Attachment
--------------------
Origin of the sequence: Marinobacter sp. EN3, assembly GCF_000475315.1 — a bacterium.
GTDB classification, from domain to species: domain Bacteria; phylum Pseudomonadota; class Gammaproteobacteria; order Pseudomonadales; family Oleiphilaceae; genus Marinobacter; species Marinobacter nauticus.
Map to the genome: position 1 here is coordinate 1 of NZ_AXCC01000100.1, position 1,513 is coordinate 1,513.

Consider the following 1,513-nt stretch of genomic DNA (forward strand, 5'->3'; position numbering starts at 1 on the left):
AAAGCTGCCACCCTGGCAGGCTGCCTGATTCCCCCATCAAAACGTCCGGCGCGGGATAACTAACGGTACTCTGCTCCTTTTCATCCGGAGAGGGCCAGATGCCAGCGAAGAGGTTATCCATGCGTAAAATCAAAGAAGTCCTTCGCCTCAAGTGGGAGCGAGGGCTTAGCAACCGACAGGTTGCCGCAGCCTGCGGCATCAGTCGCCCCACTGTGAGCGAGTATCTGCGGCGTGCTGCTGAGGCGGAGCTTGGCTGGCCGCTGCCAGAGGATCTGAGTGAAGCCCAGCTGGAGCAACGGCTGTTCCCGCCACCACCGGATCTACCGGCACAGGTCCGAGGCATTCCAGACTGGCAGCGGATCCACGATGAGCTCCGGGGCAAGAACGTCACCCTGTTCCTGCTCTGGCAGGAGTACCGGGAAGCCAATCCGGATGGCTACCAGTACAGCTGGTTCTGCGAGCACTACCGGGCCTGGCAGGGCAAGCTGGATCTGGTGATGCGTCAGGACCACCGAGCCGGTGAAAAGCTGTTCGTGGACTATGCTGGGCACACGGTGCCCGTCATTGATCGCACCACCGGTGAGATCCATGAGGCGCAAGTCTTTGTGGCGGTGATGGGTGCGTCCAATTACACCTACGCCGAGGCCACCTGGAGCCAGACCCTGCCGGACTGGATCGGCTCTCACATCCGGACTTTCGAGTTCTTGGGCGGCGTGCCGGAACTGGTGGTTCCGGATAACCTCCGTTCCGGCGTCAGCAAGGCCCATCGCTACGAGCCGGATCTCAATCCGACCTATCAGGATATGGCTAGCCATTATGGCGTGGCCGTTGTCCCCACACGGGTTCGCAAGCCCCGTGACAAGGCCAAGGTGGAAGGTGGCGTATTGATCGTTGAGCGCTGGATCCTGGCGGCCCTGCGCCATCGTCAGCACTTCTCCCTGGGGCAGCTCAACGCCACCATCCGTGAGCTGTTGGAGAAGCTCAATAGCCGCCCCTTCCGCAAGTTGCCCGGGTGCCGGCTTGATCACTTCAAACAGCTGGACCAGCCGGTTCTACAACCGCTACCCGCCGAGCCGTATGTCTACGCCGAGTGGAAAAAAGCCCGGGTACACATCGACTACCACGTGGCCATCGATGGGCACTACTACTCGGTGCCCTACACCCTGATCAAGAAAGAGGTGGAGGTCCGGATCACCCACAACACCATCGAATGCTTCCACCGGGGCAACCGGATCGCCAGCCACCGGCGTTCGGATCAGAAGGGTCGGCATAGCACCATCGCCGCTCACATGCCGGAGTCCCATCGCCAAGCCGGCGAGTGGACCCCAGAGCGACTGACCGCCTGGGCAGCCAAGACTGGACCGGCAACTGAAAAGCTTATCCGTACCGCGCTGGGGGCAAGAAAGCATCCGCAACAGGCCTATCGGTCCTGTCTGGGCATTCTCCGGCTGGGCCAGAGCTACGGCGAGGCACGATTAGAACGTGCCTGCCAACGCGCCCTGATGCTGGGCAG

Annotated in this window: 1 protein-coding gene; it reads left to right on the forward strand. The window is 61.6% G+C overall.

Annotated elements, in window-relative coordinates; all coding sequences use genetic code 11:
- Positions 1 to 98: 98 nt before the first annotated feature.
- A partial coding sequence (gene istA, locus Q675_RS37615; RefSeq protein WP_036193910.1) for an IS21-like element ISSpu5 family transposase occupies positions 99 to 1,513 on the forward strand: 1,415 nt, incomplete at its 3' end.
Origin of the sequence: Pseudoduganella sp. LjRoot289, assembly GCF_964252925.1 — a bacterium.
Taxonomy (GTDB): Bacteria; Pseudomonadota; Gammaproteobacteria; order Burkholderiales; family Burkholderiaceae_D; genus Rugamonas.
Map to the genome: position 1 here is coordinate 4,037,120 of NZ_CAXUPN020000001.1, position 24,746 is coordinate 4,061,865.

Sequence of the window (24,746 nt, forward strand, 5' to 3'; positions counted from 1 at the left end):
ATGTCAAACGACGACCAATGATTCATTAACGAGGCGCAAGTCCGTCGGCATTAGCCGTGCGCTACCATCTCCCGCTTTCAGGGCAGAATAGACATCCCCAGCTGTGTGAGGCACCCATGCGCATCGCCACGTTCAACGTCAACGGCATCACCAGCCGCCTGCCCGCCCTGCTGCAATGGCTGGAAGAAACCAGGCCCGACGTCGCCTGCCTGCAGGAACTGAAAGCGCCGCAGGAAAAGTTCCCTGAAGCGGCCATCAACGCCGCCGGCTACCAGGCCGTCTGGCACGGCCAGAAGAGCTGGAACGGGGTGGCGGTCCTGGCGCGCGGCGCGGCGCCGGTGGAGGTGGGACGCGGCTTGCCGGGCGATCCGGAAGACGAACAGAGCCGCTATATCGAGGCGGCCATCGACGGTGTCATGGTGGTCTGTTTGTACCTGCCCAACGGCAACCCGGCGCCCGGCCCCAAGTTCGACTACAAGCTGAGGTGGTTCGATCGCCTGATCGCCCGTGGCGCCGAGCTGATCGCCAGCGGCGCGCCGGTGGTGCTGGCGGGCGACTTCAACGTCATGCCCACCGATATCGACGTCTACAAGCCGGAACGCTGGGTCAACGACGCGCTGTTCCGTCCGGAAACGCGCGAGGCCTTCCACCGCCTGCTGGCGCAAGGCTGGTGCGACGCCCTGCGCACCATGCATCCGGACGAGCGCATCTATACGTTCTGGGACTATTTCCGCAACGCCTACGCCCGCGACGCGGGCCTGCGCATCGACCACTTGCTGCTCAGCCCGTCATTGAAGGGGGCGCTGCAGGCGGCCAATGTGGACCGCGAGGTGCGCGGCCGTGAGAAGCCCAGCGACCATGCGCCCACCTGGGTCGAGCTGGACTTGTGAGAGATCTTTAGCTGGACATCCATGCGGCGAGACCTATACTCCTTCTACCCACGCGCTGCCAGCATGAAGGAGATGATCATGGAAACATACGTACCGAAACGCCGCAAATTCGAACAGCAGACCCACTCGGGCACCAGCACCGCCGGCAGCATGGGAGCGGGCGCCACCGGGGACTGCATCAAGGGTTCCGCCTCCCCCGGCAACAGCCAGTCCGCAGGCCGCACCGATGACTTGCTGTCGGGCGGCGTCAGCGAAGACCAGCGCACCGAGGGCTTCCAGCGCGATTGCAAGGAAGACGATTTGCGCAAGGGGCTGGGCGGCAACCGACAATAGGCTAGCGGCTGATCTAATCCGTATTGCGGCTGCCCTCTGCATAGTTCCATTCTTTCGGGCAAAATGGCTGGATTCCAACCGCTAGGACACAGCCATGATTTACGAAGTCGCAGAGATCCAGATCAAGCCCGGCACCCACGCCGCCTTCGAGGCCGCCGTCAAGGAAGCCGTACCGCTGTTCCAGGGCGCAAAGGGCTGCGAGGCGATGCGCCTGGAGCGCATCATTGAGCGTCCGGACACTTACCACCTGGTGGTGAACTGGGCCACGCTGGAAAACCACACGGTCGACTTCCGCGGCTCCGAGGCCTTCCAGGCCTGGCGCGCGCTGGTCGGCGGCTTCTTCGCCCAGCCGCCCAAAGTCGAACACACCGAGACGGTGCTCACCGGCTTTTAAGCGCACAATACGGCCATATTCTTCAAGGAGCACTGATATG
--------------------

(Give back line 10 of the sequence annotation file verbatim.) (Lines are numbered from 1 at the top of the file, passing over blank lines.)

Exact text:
Origin of the sequence: Pseudoduganella sp. LjRoot289, assembly GCF_964252925.1 — a bacterium.